What are we looking for?
Peer-beating exchange-traded funds that hold companies with wide moats.
From the perspective of an equity investor, Wednesday’s Bank of Canada rate hike means the cost of debt for companies increases, which puts pressure on management to generate enough earnings to service both debt obligations and continue to provide returns to shareholders. A common measure used to compare a company’s bottom line against both its debt and equity obligations is return on capital. As long-term value investors, we at Morningstar believe that a core determinant of a company’s ability to generate said return on capital in excess of its cost of capital (which is driven by interest rates) are competitive barriers to entry, or “economic moats.” Morningstar identifies five sources of economic moat:
- Switching costs are those obstacles that keep customers from changing from one product to another.
- The network effect occurs when the value of a good or service increases for both new and existing users as more people use that good or service.
- Intangible assets are things such as patents, government licences, and brand identity that keep competitors at bay.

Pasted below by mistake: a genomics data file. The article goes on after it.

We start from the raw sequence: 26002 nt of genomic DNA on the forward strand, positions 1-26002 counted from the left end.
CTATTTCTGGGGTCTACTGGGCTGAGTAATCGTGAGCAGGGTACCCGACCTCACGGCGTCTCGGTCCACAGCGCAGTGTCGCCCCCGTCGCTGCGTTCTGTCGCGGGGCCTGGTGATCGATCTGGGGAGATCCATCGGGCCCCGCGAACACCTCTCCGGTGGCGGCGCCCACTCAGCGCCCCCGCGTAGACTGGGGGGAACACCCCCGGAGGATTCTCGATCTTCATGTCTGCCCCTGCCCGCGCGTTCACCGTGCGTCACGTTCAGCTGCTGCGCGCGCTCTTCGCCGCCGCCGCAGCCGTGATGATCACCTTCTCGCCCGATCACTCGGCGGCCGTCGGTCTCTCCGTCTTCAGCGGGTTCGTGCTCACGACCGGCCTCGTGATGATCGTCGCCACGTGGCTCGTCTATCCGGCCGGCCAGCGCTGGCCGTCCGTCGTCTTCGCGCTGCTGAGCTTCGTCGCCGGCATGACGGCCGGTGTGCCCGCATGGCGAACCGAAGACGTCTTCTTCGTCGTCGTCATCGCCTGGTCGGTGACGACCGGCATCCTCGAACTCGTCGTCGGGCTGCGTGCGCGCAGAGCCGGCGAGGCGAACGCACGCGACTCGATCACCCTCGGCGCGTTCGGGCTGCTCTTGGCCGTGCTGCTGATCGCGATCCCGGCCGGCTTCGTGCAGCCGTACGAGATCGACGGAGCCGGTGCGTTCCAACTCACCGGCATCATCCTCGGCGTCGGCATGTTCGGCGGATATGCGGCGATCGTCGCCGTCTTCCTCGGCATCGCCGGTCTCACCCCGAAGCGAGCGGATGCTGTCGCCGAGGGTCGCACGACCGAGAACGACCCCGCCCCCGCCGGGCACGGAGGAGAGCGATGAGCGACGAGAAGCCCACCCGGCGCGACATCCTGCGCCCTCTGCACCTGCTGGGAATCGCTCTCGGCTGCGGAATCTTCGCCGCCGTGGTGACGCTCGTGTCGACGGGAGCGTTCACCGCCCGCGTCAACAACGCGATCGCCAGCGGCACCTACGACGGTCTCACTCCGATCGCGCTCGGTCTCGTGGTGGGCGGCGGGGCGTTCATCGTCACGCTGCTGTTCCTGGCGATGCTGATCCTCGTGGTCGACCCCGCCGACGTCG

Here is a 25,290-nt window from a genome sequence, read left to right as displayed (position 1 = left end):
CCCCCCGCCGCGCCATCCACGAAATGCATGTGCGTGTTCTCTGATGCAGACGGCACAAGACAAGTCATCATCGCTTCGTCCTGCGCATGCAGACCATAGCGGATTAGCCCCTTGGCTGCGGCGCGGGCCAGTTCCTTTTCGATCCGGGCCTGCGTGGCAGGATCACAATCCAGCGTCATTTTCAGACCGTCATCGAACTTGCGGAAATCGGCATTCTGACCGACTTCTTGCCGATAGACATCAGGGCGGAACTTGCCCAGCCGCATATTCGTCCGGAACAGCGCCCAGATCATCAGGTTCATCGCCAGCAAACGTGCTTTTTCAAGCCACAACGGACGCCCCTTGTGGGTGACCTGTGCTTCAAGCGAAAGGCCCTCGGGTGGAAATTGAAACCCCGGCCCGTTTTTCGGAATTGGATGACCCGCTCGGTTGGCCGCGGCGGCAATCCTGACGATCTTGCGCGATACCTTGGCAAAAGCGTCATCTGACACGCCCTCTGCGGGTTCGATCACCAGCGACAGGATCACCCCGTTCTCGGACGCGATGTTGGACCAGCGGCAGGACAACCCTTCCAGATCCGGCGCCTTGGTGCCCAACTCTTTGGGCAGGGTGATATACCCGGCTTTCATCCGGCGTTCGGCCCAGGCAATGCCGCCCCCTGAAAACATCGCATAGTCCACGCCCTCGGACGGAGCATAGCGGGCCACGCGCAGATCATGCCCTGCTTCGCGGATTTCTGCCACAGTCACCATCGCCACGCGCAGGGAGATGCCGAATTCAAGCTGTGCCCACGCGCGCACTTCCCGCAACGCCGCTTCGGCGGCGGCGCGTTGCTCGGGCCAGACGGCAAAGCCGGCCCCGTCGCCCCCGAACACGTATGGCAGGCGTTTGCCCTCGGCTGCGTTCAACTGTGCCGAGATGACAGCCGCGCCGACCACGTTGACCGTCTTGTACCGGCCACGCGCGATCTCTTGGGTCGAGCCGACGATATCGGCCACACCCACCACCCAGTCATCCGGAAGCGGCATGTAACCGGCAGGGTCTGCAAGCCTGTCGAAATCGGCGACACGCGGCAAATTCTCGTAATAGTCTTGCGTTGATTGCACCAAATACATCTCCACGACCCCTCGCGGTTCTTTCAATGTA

- A cost advantage – a company can produce goods or services at a lower cost, allowing them to undercut their competitors or achieve higher profitability.
- Efficient scale benefits companies operating in a market that only supports one or a few competitors, limiting rivalry.
Companies with wide moats are predicted by Morningstar to maintain competitive advantages for more than 20 years, while those with narrow moats are predicted to maintain advantages for 10 years.
For investors who also believe holding wide-moat stocks will help companies endure interest rate hikes, this week I use Morningstar Direct to screen for Canadian-listed ETFs that hold a high weighting in narrow or wide moat stocks. Moreover, I used Morningstar’s star rating to find funds that have beaten their category peers on an after-fee, risk-adjusted basis.
What we found
The ETFs that met the above requirements are listed in the accompanying table, alongside their category, fees, ratings, percentage of wide/narrow moat stocks, trailing performance and inception dates. Readers will quickly notice that many qualifiers are run-of-the-mill index ETFs. It is worthwhile noting that most of the indexes on which these funds are based are weighted by market capitalization, hence Morningstar’s analysis on the largest companies in the index will have a significant bearing on the moat percentage listed in table.
This article does not constitute financial advice. Investors are encouraged to conduct their own independent research before purchasing any of the investments listed here.
Ian Tam, CFA, is director of investment research for Morningstar Canada.